Young Man Kang has been a prolific independent filmmaker in the 90s Los Angeles indie scene. After the millennium, he went back to his home country Korea to start KWEBFEST (aka Seoul Webfest) and has returned to Los Angeles to run LA WEBFEST after the original founder’s passing in 2018.
Can you talk about the very beginning LA WEBFEST in 2009 when internet was still at its nascent? And how has the festival grown over the years?
YMK: The founder of LA WEBFEST is Michael Ajakwe Jr, who established the festival in 2009 in Hollywood/Los Angeles. I discovered the festival in 2013 while I was in LA making independent feature films. Michael was a TV writer/producer who envisioned a global celebration of web series format and his vision became a reality as webfests emerged all over the world, including Marseille Webfest, Melbourne Webfest, Rome Webfest, and DC Webfest.
YMK: However, LA WEBFEST lost its founder and guiding light in 2018 when Michael Ajakwe Jr. passed away. He had visited the KWEBFEST(Seoul Webfest) twice and continued to actively support the event and its founder, Young Man Kang, who eventually assumed the position of festival director in 2022 after the event had been halted for four years.
Michael Ajakwe Jr. page:
It seems like LA WEBFEST survives the 2020 pandemic… what did the festival do during then?
YMK: LA WEBFEST was halted for four years following Michael Ajakwe’s passing. In 2022, I became the festival director, and we successfully resumed the festival.
What’s the one most exciting new thing we can expect from LA WEBTFEST 2023?
YMK: By combining the best of traditional film and television festivals with emerging technologies such as AI, OTT platform series, podcasts, and social media videos, our media festival provides a platform where seasoned veterans and newcomers can come together with one goal in mind: to create amazing art.
Can you talk about a few programs we should not miss at LA WEBFEST 2023?
YMK: On May 4th, we will be screening all trailers and hosting a Q&A session with the creators. The panel topic for discussion will be ‘Creating Content in Today’s Ever-Changing Digital Universe.’
YMK: On May 5th, we will be holding a red carpet event at 4:30 pm, followed by food and drinks. The Award Gala will commence at 7:00 pm
How does LA WEBFEST tie to your Korean heritage or your works in Korea?
YMK: I founded KWEBFEST in Seoul in 2015, inspired by LA WEBFEST, where I had been an alumni from 2013 to 2014. I learned a lot about organizing a festival from Michael Ajakwe, who suggested that I set up a webfest in Seoul. At that time, there were already 10 webfests in the world, and Jean-Michael Albert, the founder of Marseille Webfest in France, also helped me set up KWEBFEST. Without their support, there would be no webfest in Korea or even in Asia. I have run KWEBFEST for 8 years, and even during the pandemic, we held online events. However, as the number of webfests has grown to 50, we realized that we need the godfather of LAWEBFEST to come back and take the lead, which is why I am here. I am thinking of slowly resigning from KWEBFEST and focusing more on LA WEBFEST.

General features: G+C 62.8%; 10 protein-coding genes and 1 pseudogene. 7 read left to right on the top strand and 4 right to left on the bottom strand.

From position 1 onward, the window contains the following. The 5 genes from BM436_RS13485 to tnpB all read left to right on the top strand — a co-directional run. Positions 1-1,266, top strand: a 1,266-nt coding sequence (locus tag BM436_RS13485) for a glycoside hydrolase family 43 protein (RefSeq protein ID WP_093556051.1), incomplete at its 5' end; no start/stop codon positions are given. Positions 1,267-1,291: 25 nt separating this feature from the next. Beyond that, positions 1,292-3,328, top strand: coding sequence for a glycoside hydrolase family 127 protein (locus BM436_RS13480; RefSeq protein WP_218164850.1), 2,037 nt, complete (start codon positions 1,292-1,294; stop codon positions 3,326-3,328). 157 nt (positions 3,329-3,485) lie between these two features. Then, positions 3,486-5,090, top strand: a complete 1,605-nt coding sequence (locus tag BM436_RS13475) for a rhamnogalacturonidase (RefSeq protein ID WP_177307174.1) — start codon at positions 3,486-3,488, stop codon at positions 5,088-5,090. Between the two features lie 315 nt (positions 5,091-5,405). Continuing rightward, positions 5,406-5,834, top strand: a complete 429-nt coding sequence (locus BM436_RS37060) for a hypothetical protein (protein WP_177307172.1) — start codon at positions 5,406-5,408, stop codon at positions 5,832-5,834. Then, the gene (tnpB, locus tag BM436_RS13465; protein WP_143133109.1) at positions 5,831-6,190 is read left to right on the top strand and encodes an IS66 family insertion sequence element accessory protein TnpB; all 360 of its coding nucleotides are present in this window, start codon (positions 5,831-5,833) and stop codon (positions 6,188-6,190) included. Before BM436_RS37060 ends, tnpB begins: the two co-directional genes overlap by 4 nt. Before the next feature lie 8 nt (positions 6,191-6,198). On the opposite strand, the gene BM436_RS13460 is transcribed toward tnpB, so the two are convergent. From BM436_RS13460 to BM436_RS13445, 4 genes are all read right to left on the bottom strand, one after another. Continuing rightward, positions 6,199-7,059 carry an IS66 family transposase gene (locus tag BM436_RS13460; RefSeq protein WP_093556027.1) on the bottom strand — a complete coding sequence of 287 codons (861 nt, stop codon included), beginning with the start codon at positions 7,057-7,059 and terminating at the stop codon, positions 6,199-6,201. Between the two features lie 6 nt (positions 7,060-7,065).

How do you balance running a festival and being a filmmaker? Is it a complimentary process?
YMK: There are pros and cons to running a webfest. When Michael Ajakwe suggested that I start one, I initially didn’t like the idea, but I’m glad I did it. It taught me things that I didn’t get to experience through filmmaking alone. Through the webfest, I was able to establish a great network of connections all over the world, which has actually helped me get more opportunities for filmmaking overseas and co-producing with other countries. Additionally, I traveled a lot through the webfest, attending many speaking engagements, panels, seminars, and educational programs. As someone who enjoys traveling and learning about different cultures, this has ultimately helped me in my filmmaking as well.
Any new project from you we can look forward to as a filmmaker?
YMK: I’m currently working on a series called ‘Prayer,’ and I have already shot versions in Istanbul, Rome, and Seoul. I am planning to shoot the Los Angeles version after the LA WEBFEST event is over. Each short film is around 6 to 7 minutes long, and each city has its own actors and languages. Wherever I travel, I want to shoot these shorts in different cities.
YMK: I am also in the development and pre-production stage of a co-production involving three countries – Germany, Italy, and South Korea. It’s called “Lotte Italian,” and it’s based on the story of the German novelist Goethe, who traveled to Italy for two years and had a secret love affair with an Italian woman. She was the inspiration for him to write another version of “The Sorrows of Young Werther.” The film is a road movie and thriller, similar to “The Da Vinci Code.”